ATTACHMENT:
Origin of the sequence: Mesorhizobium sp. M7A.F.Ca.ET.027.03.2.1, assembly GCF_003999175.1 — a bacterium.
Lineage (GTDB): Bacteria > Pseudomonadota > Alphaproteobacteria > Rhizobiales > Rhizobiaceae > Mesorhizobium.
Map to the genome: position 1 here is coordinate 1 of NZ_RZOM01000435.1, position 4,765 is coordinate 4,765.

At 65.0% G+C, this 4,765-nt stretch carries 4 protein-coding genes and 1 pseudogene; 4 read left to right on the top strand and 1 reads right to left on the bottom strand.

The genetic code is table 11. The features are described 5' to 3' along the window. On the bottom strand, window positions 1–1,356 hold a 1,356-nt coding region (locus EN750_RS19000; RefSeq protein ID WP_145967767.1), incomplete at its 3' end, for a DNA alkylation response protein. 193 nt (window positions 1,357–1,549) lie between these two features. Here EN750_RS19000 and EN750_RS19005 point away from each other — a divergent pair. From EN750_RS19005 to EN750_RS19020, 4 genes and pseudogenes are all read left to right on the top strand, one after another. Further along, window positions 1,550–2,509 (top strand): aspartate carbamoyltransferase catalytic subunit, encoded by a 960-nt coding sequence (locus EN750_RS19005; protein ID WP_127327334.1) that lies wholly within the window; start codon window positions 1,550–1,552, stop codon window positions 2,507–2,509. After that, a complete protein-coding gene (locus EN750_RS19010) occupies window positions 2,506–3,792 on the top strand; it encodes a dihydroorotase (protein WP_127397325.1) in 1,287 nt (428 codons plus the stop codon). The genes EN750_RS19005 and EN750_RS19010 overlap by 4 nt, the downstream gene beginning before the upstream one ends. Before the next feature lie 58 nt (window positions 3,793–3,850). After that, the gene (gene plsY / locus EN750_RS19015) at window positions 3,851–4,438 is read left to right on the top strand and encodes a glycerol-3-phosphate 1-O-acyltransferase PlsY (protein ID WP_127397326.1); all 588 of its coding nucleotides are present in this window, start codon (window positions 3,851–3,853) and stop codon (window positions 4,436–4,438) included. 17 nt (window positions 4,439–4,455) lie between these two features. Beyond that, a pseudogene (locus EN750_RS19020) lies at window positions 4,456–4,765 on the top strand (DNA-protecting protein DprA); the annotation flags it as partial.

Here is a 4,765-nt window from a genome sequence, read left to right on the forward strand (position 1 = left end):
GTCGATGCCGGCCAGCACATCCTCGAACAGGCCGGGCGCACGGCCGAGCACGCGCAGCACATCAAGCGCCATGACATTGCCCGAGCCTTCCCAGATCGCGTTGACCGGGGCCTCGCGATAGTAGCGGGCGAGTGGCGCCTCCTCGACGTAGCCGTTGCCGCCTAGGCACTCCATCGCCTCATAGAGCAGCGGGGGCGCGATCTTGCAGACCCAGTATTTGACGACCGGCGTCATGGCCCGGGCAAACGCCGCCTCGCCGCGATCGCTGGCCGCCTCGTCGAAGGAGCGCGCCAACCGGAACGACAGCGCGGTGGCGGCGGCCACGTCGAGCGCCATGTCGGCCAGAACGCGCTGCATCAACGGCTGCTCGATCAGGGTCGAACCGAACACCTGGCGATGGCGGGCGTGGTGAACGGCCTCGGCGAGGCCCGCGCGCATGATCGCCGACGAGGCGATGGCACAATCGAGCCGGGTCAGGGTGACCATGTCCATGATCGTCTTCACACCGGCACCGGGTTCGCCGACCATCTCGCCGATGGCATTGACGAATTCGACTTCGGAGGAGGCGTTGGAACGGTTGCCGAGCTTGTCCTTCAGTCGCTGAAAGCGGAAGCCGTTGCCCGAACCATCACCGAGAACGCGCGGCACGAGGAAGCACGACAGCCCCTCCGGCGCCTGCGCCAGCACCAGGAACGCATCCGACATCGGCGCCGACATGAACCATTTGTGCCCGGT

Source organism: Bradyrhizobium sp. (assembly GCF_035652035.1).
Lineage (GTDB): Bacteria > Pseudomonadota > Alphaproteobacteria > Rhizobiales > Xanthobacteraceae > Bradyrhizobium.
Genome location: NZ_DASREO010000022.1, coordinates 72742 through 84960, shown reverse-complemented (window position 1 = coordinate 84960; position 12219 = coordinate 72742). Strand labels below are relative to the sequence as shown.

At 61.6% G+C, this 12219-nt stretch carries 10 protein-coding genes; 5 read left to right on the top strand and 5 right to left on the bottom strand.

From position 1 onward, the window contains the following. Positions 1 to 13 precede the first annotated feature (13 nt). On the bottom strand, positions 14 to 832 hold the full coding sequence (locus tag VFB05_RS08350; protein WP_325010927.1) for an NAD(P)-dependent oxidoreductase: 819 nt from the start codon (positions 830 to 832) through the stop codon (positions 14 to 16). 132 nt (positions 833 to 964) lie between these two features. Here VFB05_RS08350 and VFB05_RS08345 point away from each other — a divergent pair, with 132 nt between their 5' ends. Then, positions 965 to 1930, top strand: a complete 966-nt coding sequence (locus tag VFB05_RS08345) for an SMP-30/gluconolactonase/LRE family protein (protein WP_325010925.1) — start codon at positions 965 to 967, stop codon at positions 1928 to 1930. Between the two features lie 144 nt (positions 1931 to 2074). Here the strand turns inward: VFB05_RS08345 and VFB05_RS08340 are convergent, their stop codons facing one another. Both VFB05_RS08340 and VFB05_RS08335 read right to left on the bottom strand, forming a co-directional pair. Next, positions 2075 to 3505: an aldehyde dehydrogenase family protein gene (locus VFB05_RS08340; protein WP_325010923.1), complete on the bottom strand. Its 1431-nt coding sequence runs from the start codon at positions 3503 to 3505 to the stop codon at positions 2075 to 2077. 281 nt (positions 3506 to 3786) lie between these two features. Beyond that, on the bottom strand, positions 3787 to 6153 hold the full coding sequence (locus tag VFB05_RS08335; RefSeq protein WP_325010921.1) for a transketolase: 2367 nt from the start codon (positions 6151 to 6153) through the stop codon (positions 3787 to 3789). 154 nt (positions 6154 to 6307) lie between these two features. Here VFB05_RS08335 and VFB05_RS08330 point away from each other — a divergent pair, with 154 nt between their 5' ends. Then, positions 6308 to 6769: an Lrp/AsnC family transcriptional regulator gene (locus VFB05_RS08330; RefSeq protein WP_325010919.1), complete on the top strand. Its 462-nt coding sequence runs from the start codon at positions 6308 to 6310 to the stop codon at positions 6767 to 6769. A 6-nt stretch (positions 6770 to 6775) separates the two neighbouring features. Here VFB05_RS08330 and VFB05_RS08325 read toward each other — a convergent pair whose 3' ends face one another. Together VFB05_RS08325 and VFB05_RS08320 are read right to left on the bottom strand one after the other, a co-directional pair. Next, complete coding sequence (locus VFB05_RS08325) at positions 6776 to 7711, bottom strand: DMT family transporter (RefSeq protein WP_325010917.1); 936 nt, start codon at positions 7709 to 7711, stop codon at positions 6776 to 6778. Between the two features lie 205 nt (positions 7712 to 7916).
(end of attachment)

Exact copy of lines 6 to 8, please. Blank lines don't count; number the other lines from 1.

Here is a 4,765-nt window from a genome sequence, read left to right on the forward strand (position 1 = left end):
GTCGATGCCGGCCAGCACATCCTCGAACAGGCCGGGCGCACGGCCGAGCACGCGCAGCACATCAAGCGCCATGACATTGCCCGAGCCTTCCCAGATCGCGTTGACCGGGGCCTCGCGATAGTAGCGGGCGAGTGGCGCCTCCTCGACGTAGCCGTTGCCGCCTAGGCACTCCATCGCCTCATAGAGCAGCGGGGGCGCGATCTTGCAGACCCAGTATTTGACGACCGGCGTCATGGCCCGGGCAAACGCCGCCTCGCCGCGATCGCTGGCCGCCTCGTCGAAGGAGCGCGCCAACCGGAACGACAGCGCGGTGGCGGCGGCCACGTCGAGCGCCATGTCGGCCAGAACGCGCTGCATCAACGGCTGCTCGATCAGGGTCGAACCGAACACCTGGCGATGGCGGGCGTGGTGAACGGCCTCGGCGAGGCCCGCGCGCATGATCGCCGACGAGGCGATGGCACAATCGAGCCGGGTCAGGGTGACCATGTCCATGATCGTCTTCACACCGGCACCGGGTTCGCCGACCATCTCGCCGATGGCATTGACGAATTCGACTTCGGAGGAGGCGTTGGAACGGTTGCCGAGCTTGTCCTTCAGTCGCTGAAAGCGGAAGCCGTTGCCCGAACCATCACCGAGAACGCGCGGCACGAGGAAGCACGACAGCCCCTCCGGCGCCTGCGCCAGCACCAGGAACGCATCCGACATCGGCGCCGACATGAACCATTTGTGCCCGGT

Source organism: Bradyrhizobium sp. (assembly GCF_035652035.1).